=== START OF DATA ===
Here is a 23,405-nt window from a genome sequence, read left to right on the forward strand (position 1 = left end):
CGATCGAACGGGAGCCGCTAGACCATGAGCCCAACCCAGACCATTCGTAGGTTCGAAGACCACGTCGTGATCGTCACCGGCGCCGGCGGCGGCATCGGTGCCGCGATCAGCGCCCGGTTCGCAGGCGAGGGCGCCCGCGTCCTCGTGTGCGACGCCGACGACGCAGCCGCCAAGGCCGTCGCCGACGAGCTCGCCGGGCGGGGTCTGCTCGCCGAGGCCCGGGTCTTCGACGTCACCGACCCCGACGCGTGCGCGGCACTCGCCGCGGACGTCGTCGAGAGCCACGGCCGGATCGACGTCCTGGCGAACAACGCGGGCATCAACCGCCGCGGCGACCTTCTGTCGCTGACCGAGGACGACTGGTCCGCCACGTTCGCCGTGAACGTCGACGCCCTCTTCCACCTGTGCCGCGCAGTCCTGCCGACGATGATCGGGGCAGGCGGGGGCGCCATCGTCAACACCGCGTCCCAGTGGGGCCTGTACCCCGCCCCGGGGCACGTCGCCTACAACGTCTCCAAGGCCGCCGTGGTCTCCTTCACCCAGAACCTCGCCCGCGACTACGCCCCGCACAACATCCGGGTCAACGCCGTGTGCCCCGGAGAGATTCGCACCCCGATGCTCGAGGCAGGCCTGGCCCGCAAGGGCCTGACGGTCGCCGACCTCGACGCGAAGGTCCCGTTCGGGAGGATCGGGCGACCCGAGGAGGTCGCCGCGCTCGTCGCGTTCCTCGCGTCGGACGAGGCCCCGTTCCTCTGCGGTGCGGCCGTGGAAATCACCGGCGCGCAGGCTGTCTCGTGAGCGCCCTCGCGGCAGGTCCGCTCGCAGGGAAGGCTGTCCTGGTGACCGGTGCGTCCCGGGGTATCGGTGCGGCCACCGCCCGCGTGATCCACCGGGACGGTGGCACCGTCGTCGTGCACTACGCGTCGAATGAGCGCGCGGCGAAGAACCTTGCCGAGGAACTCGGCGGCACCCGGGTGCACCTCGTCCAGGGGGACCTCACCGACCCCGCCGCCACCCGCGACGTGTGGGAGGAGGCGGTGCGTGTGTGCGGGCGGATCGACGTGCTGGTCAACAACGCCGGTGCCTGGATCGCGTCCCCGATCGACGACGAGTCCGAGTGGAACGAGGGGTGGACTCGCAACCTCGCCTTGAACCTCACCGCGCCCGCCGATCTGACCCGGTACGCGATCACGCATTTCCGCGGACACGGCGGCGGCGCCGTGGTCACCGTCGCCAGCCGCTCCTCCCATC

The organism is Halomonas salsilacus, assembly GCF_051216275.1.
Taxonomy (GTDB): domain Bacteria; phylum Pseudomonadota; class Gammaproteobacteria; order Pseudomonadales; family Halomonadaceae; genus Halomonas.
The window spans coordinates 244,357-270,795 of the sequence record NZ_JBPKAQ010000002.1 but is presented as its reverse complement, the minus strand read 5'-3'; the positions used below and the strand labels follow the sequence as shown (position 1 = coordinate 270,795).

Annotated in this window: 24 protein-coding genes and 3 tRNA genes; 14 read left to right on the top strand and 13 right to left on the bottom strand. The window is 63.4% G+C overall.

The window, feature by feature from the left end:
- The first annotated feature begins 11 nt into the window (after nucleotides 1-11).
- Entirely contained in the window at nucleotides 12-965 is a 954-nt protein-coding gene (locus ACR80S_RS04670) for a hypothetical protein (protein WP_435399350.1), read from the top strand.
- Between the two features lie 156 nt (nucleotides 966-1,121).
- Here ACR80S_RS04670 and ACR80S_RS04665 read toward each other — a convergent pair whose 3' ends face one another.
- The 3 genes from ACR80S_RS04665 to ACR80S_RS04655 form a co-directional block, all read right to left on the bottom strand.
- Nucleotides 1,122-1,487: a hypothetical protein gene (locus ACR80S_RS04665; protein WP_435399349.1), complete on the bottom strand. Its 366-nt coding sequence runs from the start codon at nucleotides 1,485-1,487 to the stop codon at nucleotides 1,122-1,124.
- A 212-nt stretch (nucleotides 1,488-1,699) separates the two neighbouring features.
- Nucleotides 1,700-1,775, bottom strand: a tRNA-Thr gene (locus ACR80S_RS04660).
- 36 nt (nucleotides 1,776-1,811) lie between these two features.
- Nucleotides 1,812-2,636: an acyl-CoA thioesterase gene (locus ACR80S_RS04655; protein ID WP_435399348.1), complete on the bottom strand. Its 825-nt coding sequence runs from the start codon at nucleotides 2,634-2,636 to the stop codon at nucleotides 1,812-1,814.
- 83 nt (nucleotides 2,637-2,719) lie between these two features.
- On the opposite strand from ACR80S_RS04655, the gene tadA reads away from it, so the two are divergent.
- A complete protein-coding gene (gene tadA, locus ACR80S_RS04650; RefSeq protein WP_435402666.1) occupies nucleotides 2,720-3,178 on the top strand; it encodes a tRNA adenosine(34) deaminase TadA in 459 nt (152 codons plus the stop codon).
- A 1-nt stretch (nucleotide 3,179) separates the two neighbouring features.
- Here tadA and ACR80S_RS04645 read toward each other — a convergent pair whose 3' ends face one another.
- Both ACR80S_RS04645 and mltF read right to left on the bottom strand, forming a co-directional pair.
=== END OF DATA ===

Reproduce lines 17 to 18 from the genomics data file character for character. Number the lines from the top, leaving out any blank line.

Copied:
- Nucleotides 1,812-2,636: an acyl-CoA thioesterase gene (locus ACR80S_RS04655; protein ID WP_435399348.1), complete on the bottom strand. Its 825-nt coding sequence runs from the start codon at nucleotides 2,634-2,636 to the stop codon at nucleotides 1,812-1,814.
- 83 nt (nucleotides 2,637-2,719) lie between these two features.